Parenting is a scary thing. Not because it's impossible, but simply because it's challenging. Also, (and more importantly) I think it's because there is so much Love involved. It's hard to love someone as much as a parent loves her child. That is, the natural, over-flowing, unconditional Love that a parent has for her child makes her vulnerable to all the ups and downs in that child's life and in their relationship as parent-child.
There are many other fears that come with parenting, too. There are so many unknowns, so many things you have to "discover for yourself." What parent hasn't called his own parent at 3 in the morning, exhausted, saying: "I don't know what to do"? These fears are not prohibitive, of course, but they loom on the horizon of any expectant parent.
So, thinking about adoption is a little scary, too. Not because I think I can't be a parent, but because all my parenting knowledge up to this point has been from biological parents who raised biological children. I'm not saying this is an "easier" or "better" way, it's just that I have little experience with parenting a non-biological child. I've done my fair share of babysitting of course (nieces and nephews, siblings-in-law, high school babysitting jobs), and as much as I love the kids, it's not parenting. I mean, you can always give that kid back when the 'rents come home, right? :)
I confess one of my fears when we were first thinking about adoption was "What about breastfeeding?" Breastfeeding has been shown to provide far more than merely nourishment for infants--there is an irreplaceable bond between the mother and child who breastfeed. I recall those moments when the screaming (but not hungry) baby can't be comforted by anyone but its mother (who can only comfort him by nursing).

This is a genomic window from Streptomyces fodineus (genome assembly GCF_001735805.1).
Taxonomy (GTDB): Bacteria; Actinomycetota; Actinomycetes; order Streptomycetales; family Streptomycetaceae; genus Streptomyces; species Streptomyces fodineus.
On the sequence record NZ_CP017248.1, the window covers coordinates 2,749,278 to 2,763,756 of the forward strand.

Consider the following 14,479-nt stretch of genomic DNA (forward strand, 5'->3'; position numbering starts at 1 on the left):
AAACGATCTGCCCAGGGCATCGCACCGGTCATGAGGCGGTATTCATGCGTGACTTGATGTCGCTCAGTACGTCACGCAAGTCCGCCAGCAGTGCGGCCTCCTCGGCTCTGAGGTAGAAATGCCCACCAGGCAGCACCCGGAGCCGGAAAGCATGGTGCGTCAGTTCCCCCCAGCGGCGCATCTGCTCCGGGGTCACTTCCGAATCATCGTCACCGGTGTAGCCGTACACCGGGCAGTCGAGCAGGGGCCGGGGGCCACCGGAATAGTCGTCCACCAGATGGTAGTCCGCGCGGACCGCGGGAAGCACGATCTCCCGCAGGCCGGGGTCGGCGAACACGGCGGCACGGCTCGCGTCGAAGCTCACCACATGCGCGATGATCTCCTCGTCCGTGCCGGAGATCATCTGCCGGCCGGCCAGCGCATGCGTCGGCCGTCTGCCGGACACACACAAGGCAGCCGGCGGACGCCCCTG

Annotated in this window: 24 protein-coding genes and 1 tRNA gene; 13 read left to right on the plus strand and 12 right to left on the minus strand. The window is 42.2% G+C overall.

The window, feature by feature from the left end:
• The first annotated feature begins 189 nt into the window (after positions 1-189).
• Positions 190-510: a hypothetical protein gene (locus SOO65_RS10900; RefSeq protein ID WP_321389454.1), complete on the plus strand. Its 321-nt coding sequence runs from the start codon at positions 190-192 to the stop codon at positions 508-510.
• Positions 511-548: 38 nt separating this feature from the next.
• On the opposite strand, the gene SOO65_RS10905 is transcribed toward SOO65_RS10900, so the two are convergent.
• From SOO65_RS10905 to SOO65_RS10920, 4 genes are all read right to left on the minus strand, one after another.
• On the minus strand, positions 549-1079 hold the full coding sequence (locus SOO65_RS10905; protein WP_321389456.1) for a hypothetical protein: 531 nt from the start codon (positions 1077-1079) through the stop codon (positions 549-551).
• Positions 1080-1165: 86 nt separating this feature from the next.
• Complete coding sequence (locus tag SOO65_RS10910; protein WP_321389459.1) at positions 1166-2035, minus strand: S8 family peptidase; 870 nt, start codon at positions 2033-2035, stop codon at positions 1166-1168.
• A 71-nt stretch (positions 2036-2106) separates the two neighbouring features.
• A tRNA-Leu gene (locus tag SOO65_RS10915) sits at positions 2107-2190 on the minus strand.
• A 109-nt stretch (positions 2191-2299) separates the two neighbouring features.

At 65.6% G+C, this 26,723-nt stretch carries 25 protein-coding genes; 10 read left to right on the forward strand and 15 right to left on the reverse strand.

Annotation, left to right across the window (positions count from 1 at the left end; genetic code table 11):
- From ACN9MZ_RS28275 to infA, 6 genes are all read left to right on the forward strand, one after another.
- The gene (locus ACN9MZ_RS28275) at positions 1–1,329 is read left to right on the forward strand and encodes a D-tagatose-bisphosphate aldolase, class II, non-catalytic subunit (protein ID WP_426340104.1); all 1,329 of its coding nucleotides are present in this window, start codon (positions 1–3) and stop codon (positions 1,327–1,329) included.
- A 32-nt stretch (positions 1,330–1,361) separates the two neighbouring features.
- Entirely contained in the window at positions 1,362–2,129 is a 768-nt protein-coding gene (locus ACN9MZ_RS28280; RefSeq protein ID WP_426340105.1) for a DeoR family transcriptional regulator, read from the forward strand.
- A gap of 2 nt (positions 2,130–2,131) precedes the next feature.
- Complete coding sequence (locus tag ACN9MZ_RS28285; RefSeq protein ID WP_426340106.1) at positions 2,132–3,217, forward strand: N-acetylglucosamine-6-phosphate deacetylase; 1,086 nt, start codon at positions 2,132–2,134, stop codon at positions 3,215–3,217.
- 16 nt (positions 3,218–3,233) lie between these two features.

But guess what! I just discovered that women who have never been pregnant (i.e., me) can induce lactation by natural (i.e. no hormonal supplementing) means! I may not be able to produce a full supply of milk, but any breast milk for baby is better than none, and the bond would still be there. And there are ways of "breastfeeding" using formula (or donated breast milk). Possibilities abound.
One of the things I think of most, when imagining motherhood, is holding my baby close to my chest, watching him nurse, feeling our skin touch and knowing the closeness that comes with such contact. I think about him looking up at me and smiling, and about those quiet moments in the morning, or the middle of the night, as I pull him close to me and sooth him to sleep. I think about being that one person who can comfort him when no one else can.
And it's beautiful :)
More info, if you're curious: